telling minor stories to avoid a major one


Linkdown: 6/30/10 by Barbecue Bros

Interview with Louis C.K., whose show “Louie” debuted last night on FX; here’s a recap

– Andy Serkis (Planet of the Apes, King Kong) cast as Caesar in the Planet of the Apes prequel

– Here’s the Interpol album art and tracklist

A guest list with Tame Impala‘s Kevin Parker

My Morning Jacket guitarist Carl Broemel is releasing his debut album August 21 via ATO Records

– Alan Sepinwall has some thoughts on who could replace Steve Carell in “The Office”

– “Big Brother 12” starts its season on July 8; here is the cast

– Some of the Twitter battles that resulted from the announcement of Pitchfork’s Altered Zones blog collective (coming 7/7/10)



Photos: My Morning Jacket, 4/30/10 by Barbecue Bros
May 4, 2010, 3:57 pm
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My Morning Jacket @ Koka Booth Ampitheatre, 4/30/10, originally uploaded by twoguns.

My Morning Jacket
4/30/10
Koka Booth Ampitheatre, Cary, NC

Hilariously, Jim James kept referring to the venue as “Cocoa Booth” and riffing on the it being the birthplace of chocolate. We eventually got a great spot in the general admission pit and thankfully the battery for my Canon S90 didn’t crap out until the end of the show, despite the battery indicator flashing 5 minutes into the show.  Overall, I was really happy with the shots I was able to get.

More photos from the show:

More photos can be found in my Concerts 2010 Flickr set

Next up: Possibly Free Energy and The Miniature Tigers at Snug Harbor on 6/2 but if not, then Bonnaroo 2010(!!) from 6/10-6/13



Music Video: My Morning Jacket – “One Big Holiday” by Barbecue Bros
April 30, 2010, 2:48 pm
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From the Okonokos dvd. So pumped. Leaving in about 30 minutes to see these guys in Cary. Hoping for a sweet tailgate and an epic show.



Music Video: The Ravenna Colt – “Now to Begin” (Live at Zanzabar) by Barbecue Bros
April 15, 2010, 3:17 pm
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The Ravenna Colt is the new project by former My Morning Jacket rhythm guitarist and engineer Johnny Quaid and they are signed to Jim James’ Removodar record label. I am excited to check these guys out tonight at The Evening Muse with Roman Candle. This video was taken in Louisville, KY on 2/19/10.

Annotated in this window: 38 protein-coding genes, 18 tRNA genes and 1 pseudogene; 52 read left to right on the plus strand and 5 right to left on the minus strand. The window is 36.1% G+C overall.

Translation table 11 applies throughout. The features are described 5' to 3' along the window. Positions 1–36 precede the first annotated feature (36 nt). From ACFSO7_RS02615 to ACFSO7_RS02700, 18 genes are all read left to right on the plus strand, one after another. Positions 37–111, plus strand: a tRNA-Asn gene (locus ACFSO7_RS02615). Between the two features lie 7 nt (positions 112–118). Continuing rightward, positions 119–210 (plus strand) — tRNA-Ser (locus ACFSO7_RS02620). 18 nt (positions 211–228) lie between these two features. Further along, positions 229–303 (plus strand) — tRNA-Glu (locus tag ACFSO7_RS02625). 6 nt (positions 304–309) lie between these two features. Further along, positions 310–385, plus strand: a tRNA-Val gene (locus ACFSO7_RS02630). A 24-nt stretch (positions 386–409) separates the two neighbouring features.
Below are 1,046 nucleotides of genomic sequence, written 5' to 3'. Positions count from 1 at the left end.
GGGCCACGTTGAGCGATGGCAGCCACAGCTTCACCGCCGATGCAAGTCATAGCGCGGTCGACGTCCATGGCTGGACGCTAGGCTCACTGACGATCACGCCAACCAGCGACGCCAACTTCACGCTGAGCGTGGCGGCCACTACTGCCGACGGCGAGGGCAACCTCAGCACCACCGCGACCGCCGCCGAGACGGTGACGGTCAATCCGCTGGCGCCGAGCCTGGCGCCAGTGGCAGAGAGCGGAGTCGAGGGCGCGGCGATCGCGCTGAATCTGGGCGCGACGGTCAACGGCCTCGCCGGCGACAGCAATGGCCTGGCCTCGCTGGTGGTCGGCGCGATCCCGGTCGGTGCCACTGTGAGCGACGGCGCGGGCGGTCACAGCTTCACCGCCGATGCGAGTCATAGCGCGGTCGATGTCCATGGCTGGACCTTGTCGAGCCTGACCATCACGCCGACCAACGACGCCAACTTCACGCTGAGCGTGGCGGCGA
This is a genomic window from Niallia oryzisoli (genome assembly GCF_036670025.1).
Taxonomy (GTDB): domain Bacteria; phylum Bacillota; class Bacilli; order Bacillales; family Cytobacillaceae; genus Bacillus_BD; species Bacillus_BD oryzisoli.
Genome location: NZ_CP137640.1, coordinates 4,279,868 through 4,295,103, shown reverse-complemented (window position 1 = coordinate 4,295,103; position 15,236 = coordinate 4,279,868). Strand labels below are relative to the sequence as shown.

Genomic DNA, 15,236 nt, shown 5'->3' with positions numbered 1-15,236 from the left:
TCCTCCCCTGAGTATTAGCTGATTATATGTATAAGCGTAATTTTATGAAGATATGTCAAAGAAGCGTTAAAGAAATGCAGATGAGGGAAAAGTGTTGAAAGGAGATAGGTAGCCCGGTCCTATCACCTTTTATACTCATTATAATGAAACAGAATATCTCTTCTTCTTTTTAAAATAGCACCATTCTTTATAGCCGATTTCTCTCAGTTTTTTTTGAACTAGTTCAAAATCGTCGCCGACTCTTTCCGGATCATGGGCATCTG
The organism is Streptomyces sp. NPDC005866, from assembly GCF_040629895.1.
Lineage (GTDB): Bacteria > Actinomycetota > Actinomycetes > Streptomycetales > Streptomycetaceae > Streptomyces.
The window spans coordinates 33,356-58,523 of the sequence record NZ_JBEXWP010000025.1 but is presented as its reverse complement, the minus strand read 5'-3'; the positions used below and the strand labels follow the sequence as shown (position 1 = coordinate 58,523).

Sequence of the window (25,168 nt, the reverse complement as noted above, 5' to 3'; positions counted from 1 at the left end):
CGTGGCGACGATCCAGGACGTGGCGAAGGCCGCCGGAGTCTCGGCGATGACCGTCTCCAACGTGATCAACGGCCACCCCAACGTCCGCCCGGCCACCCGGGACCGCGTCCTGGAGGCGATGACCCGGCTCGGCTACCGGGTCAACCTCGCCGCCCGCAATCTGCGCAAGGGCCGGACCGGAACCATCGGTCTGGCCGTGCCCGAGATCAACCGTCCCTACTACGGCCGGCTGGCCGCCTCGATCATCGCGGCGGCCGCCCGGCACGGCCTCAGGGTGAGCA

Top 5: My favorite albums from 2005 by Barbecue Bros
October 2, 2009, 10:08 am
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Since this is officially the last year of “the oughts” or “the oh-oh’s” or whatever you want to call it, that means only one thing: we now need to figure out what we call the next decade (the teens, I guess?). It also means I need to figure out my top 50 or 100 or whatever albums of this decade.

Trying to keep the momentum going (2 weeks in a row!), I continue this week with 2005.


1. The National Alligator (Beggars Banquet) – This catapulted The National into one of my favorite bands, when they had just previously been a “band I dig.” Matt Berninger really started to hit his stride lyrically on this one, taking desolate and lonely moments and making them seem somehow cathartic and romantic. And the rhythm section continued its development into the most underrated part of the band. This is really an album where any of the songs could be a favorite song on the album, depending on which of your friends you talk to.


2. My Morning Jacket – Z (ATO) – I’ll admit it, I was not prepared upon my first listen of Z. Just look at the first three tracks: I wasn’t prepared for the wordless chorus in, uh, “Wordless Chorus”; I wasn’t prepared for the faux R&B in the Prince-y named “It Beats 4 U”; and I certainly wasn’t prepared for the spacey “Gideon.” And while there are moments of the “old My Morning Jacket” mixed in (“What a Wonderful Man” “Anytime”, “Lay Low”), this is where they really began a new, exciting direction as a band (which they explored further on Evil Urges).


3. Spoon – Gimme Fiction (Merge) – Spoon has my vote for most consistent band of the decade. Since 2001’s Girls Can Tell, we can expect an extremely solid album every 2 years from the band (though this one took closer to 3). The band moved back away from their minimalist production on Kill the Moonlight to a more lush, full sound. Highlights are “I Turn My Camera On” and “I Summon You.”


4. Eluvium – Talk Amongst the Trees (Temporary Residence) – A beautiful ambient album from Portland’s Matthew Cooper, perfect for nights when you shouldn’t be up as late as you are.